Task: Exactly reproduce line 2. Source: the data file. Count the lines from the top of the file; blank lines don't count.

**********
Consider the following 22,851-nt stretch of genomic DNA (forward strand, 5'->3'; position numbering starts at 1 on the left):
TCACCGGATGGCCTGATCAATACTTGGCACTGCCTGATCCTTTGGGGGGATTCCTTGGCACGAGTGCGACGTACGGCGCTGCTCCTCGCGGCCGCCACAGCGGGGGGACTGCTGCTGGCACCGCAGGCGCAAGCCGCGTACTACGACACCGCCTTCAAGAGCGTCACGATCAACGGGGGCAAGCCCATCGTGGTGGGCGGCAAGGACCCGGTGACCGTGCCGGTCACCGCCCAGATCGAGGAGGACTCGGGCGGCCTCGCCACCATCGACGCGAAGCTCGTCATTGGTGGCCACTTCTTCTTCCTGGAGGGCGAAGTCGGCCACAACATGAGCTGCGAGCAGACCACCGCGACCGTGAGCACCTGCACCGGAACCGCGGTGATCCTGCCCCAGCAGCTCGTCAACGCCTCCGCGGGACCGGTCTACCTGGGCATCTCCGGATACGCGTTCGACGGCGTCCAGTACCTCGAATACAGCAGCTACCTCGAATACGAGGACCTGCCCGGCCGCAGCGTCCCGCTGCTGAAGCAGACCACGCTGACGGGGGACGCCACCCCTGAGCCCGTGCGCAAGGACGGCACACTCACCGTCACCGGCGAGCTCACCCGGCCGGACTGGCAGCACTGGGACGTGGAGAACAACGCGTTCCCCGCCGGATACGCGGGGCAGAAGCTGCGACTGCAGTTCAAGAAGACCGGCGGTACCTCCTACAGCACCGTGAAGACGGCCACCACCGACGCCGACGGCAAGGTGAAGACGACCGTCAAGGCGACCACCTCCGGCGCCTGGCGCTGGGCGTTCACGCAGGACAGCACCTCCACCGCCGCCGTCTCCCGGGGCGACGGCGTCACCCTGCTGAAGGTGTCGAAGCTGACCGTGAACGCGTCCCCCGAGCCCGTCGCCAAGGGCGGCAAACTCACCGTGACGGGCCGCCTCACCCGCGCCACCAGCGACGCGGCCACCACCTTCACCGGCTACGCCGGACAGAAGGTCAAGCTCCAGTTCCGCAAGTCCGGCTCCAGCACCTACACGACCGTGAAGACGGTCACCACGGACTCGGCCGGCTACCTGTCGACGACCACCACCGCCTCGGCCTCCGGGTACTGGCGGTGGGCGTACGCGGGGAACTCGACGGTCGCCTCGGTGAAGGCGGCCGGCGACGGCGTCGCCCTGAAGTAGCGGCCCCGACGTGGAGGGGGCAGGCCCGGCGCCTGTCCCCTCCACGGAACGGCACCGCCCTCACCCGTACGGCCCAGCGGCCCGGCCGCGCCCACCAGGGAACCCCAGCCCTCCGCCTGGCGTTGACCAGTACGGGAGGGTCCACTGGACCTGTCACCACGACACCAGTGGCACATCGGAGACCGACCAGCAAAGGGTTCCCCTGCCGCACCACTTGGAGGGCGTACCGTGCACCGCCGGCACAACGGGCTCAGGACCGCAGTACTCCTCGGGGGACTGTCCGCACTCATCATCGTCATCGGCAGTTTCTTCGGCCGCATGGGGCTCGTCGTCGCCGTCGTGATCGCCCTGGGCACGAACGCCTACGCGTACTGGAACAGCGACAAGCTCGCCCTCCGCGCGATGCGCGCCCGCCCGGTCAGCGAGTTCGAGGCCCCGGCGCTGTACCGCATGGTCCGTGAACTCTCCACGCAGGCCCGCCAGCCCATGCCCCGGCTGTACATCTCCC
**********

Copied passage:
TCACCGGATGGCCTGATCAATACTTGGCACTGCCTGATCCTTTGGGGGGATTCCTTGGCACGAGTGCGACGTACGGCGCTGCTCCTCGCGGCCGCCACAGCGGGGGGACTGCTGCTGGCACCGCAGGCGCAAGCCGCGTACTACGACACCGCCTTCAAGAGCGTCACGATCAACGGGGGCAAGCCCATCGTGGTGGGCGGCAAGGACCCGGTGACCGTGCCGGTCACCGCCCAGATCGAGGAGGACTCGGGCGGCCTCGCCACCATCGACGCGAAGCTCGTCATTGGTGGCCACTTCTTCTTCCTGGAGGGCGAAGTCGGCCACAACATGAGCTGCGAGCAGACCACCGCGACCGTGAGCACCTGCACCGGAACCGCGGTGATCCTGCCCCAGCAGCTCGTCAACGCCTCCGCGGGACCGGTCTACCTGGGCATCTCCGGATACGCGTTCGACGGCGTCCAGTACCTCGAATACAGCAGCTACCTCGAATACGAGGACCTGCCCGGCCGCAGCGTCCCGCTGCTGAAGCAGACCACGCTGACGGGGGACGCCACCCCTGAGCCCGTGCGCAAGGACGGCACACTCACCGTCACCGGCGAGCTCACCCGGCCGGACTGGCAGCACTGGGACGTGGAGAACAACGCGTTCCCCGCCGGATACGCGGGGCAGAAGCTGCGACTGCAGTTCAAGAAGACCGGCGGTACCTCCTACAGCACCGTGAAGACGGCCACCACCGACGCCGACGGCAAGGTGAAGACGACCGTCAAGGCGACCACCTCCGGCGCCTGGCGCTGGGCGTTCACGCAGGACAGCACCTCCACCGCCGCCGTCTCCCGGGGCGACGGCGTCACCCTGCTGAAGGTGTCGAAGCTGACCGTGAACGCGTCCCCCGAGCCCGTCGCCAAGGGCGGCAAACTCACCGTGACGGGCCGCCTCACCCGCGCCACCAGCGACGCGGCCACCACCTTCACCGGCTACGCCGGACAGAAGGTCAAGCTCCAGTTCCGCAAGTCCGGCTCCAGCACCTACACGACCGTGAAGACGGTCACCACGGACTCGGCCGGCTACCTGTCGACGACCACCACCGCCTCGGCCTCCGGGTACTGGCGGTGGGCGTACGCGGGGAACTCGACGGTCGCCTCGGTGAAGGCGGCCGGCGACGGCGTCGCCCTGAAGTAGCGGCCCCGACGTGGAGGGGGCAGGCCCGGCGCCTGTCCCCTCCACGGAACGGCACCGCCCTCACCCGTACGGCCCAGCGGCCCGGCCGCGCCCACCAGGGAACCCCAGCCCTCCGCCTGGCGTTGACCAGTACGGGAGGGTCCACTGGACCTGTCACCACGACACCAGTGGCACATCGGAGACCGACCAGCAAAGGGTTCCCCTGCCGCACCACTTGGAGGGCGTACCGTGCACCGCCGGCACAACGGGCTCAGGACCGCAGTACTCCTCGGGGGACTGTCCGCACTCATCATCGTCATCGGCAGTTTCTTCGGCCGCATGGGGCTCGTCGTCGCCGTCGTGATCGCCCTGGGCACGAACGCCTACGCGTACTGGAACAGCGACAAGCTCGCCCTCCGCGCGATGCGCGCCCGCCCGGTCAGCGAGTTCGAGGCCCCGGCGCTGTACCGCATGGTCCGTGAACTCTCCACGCAGGCCCGCCAGCCCATGCCCCGGCTGTACATCTCCC